What a lovely, refreshing, too-true bit of magical realism! I met Abby while we were both working on a project last spring, and I was so happy to find that her debut novel is every bit as effervescent as she is. It is a story about bullying, but also about self-confidence, about being true to yourself, and about the rigors of junior high. The main character may have a made-up condition, but the challenges she faces are as real as anything you will ever read. I loved Elyse, and her chirpy voice is spot-on and feels like someone I know. I am looking forward to more from this author!

The Peculiar Haunting of Thelma Bee by Erin Petti

This is delightful. That is the first word that comes to mind. This was one of my top Halloween Reads this year (check the link for the full review). It is a bit creepy, yes, and in the way of children’s literature, involves giving the children a great deal of license to do as they wish. But it is a lovely story, a bit of a mystery, a love story and a ghost story all rolled into one. The construct of the main character being very curious and loving scientific method means that this is very literally used in the story, which is one way of slipping in exposure to that. But Thelma is so delightful, and her need is so dire, that we cannot help but root for her. There is even an online component. I received this at the Heartland Fall Forum book show.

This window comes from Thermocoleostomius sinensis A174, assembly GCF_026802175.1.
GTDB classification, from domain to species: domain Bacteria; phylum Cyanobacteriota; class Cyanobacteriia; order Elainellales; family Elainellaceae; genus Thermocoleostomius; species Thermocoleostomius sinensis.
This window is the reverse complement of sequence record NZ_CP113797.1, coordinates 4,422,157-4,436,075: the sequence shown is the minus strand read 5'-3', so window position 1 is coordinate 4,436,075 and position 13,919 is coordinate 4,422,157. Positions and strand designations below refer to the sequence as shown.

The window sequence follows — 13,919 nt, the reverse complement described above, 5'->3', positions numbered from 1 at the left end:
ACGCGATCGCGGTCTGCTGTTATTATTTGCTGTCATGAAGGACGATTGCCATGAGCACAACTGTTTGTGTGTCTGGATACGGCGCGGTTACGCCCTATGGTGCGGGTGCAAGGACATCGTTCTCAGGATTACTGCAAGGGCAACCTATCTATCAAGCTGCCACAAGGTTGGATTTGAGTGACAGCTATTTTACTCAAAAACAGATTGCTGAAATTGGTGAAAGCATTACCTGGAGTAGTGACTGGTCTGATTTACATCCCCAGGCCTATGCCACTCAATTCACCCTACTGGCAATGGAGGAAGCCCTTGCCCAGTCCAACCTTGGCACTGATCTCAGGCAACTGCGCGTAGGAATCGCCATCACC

Children’s Picture Books

I just got my first issue of Horn Book, which had a very cool subscription deal that I couldn’t pass up. And it reminded me again how much I love a really beautiful children’s book. I will highlight a couple here that came to me over the past year.

One North Star: A Counting Book
by Phyllis Root
Illustrations by
Beckie Prange and Betsy Bowen

This is flat-out gorgeous. I love the combined woodcut and watercolor illustrations, the deep colors, and the depiction of the natural world. It is a counting book, too, which is absolutely fun. It takes the reader deep into caves, under water, and into a bear’s den. The pages are lush and rich with detail, while at the same time being very simple. I also like that there is information in the back on the different habitats depicted. If you have not yet discovered Phyllis Root, also check out her Plant a Pocket of Prairie book, also illustrated by Betsy Bowen, or any of her other many titles. This is my top children’s book of 2016! I received a copy of this book from the publisher, University of MN Press.

 

Tinyville Town Gets to Work! By Brian Biggs

This book reminds me of the old Richard Scarry books I had when I was a kid (which, yes, I still have), with its busy bright pages full of people doing all kinds of things. This is the first in the Tinyville Town series by Biggs. I got to meet the author at the Heartland Fall Forum in the Moveable Feast, where he told us about this book. It describes a very big process (building a bridge) in a very simple way, and celebrates the idea of how people working together can make great things happen. I look forward to more in this series!

Wake Up, Island by Mary Casanova
Woodcuts by Nick Wroblewski